Conventional advice for keeping bathroom remodel costs in check is usually to avoid moving bathroom fixtures, toilet especially. Moving bathroom plumbing services—toilet, shower, bathtub, and sink—exponentially increases costs. But you can do some things to minimize the expense.
Why Moving a Toilet Is Costly
Moving your toilet will add significant costs to your bathroom remodel. However, if you have access below the bathroom (crawlspace, basement, etc.) to the plumbing, costs and effort can be minimized. Within this pool of difficult plumbing activities, some are cheaper than others. Toilet moving does not qualify as easy or better.
For example, moving the sink two feet may not be expensive or difficult. It might even be within the range of amateur plumbing skills, given the ease afforded by plastic PEX piping and push-in/pull-out fittings like the Sharkbite brand.
The reason why toilet moving is such a dreaded task is not so much the water supply line but the waste line. Rerouting water supply to a new toilet location, while messy and requiring removal of drywall, is fairly straightforward. Rerouting the waste line is difficult because it is tied to the vertical sewer pipe that connects to the horizontal sewer line and could require digging a new trench to connect to the city's mainline.
When Making the Move Is Necessary
Yet moving services around in a bathroom is a common wish for homeowners. Sometimes, the original builders or previous owners just did not design the bathroom right. Toilets often get stuck in unusual places, facing doors or six inches away from showers, a violation of good bathroom space planning practices.
Other times, this ungainly placement was the only practical solution to the challenge of trying to fit a lot of things—toilet, sink, shower, tub, shelves—into a very small space. Whatever the reason for this, you think you can do a better job.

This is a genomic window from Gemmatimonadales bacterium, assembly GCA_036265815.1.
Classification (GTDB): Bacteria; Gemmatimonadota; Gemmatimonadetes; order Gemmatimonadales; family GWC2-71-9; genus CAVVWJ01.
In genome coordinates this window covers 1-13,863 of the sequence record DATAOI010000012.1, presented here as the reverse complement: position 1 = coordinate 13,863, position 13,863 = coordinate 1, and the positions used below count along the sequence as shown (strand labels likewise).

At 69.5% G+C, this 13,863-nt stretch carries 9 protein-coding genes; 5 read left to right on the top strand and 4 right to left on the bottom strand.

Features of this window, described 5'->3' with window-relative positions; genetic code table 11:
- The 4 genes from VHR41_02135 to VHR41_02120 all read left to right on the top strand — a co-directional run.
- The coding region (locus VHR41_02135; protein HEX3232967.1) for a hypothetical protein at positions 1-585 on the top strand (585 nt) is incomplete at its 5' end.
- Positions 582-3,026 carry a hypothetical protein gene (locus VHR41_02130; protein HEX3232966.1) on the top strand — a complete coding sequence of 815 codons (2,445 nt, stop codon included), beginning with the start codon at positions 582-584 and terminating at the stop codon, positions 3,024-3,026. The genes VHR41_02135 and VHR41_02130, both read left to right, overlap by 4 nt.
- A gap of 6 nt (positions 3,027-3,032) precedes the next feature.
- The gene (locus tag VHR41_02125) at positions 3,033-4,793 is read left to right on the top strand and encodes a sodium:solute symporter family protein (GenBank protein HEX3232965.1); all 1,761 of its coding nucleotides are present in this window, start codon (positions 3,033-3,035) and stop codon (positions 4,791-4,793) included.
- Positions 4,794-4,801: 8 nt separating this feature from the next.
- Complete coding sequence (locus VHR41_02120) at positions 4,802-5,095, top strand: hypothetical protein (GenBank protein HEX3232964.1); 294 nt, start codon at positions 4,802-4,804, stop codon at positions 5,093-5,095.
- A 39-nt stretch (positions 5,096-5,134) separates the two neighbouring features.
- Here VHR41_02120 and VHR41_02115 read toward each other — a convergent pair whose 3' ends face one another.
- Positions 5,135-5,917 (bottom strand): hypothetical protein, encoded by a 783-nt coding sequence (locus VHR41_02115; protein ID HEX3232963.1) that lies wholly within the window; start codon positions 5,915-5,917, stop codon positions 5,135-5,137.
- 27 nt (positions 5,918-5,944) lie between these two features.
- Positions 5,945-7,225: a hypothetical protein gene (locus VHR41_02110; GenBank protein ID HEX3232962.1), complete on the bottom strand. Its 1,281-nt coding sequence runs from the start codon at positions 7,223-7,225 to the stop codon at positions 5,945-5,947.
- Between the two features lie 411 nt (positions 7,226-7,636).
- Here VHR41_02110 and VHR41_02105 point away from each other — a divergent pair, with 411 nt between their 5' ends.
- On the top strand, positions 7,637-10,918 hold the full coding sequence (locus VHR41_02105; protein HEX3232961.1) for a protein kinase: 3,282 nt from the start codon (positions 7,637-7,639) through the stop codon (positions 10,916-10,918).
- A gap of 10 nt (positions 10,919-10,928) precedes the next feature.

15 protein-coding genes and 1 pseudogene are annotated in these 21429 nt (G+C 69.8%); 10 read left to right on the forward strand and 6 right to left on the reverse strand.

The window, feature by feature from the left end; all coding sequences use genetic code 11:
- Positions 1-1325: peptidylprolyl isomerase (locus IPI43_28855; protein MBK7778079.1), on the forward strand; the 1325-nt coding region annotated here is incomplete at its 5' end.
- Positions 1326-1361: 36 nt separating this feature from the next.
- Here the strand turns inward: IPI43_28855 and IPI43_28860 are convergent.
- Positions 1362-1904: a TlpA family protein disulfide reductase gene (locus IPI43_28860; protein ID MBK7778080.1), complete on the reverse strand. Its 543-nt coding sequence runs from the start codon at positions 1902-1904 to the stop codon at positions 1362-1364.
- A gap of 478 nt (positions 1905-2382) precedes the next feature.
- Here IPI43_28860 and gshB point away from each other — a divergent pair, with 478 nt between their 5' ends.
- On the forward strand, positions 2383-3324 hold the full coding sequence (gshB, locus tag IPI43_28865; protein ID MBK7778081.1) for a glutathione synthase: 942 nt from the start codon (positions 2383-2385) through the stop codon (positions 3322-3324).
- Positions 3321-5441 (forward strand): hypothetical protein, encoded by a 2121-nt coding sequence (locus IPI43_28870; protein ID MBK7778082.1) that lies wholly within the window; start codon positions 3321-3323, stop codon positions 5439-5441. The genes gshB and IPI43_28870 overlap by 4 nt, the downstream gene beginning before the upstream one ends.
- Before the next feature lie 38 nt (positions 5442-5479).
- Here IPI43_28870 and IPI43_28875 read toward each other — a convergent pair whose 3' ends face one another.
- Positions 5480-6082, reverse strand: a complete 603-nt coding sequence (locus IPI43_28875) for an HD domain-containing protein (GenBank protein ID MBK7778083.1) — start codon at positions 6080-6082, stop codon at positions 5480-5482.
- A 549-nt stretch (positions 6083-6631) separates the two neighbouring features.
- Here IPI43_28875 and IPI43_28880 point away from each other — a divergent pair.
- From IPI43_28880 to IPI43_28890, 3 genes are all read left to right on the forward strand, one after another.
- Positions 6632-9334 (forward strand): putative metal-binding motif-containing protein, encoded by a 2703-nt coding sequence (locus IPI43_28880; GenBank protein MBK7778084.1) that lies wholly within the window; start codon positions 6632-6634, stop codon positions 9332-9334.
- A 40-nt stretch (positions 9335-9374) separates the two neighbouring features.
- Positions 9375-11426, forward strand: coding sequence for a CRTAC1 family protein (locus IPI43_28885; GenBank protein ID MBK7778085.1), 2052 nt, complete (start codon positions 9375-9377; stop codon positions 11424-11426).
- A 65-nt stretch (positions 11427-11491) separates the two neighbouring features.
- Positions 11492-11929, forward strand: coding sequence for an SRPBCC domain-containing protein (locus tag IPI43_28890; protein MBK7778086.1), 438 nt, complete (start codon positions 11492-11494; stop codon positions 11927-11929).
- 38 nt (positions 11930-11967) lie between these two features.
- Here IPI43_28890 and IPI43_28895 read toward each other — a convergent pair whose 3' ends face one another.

How hard can it be to move the toilet? After all, toilet installation, by itself, is a very easy do-it-yourself job.
The problem, though, lies not in the surface elements but in the underlying plumbing. Moving plumbing drives up bathroom remodeling costs in a big hurry.
- Supply: All toilets need a constant supply of fresh water in order to fill the tank for each flush. A relocated supply line can tap into the existing toilet supply line. Or it may be more beneficial to cap off the previous supply and tap into a sink or shower water supply.
- Drainage: When moving the toilet, you will not be moving the home's main drain/vent system, as this is shared by other drainage systems: bathing, other bathrooms, kitchen, etc. Instead, the individual line that goes from the toilet to that main stack with either be re-routed, shortened, or lengthened.
Concrete Slab Foundation Adds Difficulties
If your house is on a concrete slab foundation, you will have to break up the concrete to install the new drains. If it is a raised foundation, you can run the new pipes under the floor joists. Plumbers can access this through the crawl space or basement if careful of flooding. That is the easiest option.
If the bathroom is on the second floor, the same floor-joist rules apply. The only difference is that you have the added expense of demolishing sections of the first-floor ceiling and then rebuilding it. While not impossible, this can be messy and costly.
- Having access below the bathroom in the form of an unfinished basement or crawlspace substantially helps. While major re-piping still needs to be done, at least you have access to it.
- Keeping the toilet on the same side of the bathroom as the waste stack will also help.
Consider the building materials that surround the toilet. Materials you should think about: flooring, walls, partitions, ceilings. Ceramic and vinyl tile, engineered wood floor, and laminate floor might be able to be patched (though there will be a color difference between old and new materials).
Sheet vinyl is difficult to remove or patch, so the entire floor might need to be replaced. The saving grace is that sheet vinyl is easy to replace.
Moving your toilet is an expensive proposition, made even costlier and messier if you do not have clear access to the plumbing.
However, if it is part of a larger bathroom renovation that involves new, unique flooring and walls, and you truly feel motivated to switch, there is no more opportune moment than this to do it.
It is better to do it now, when the finish floor is ripped up, than later, when that flooring is in place.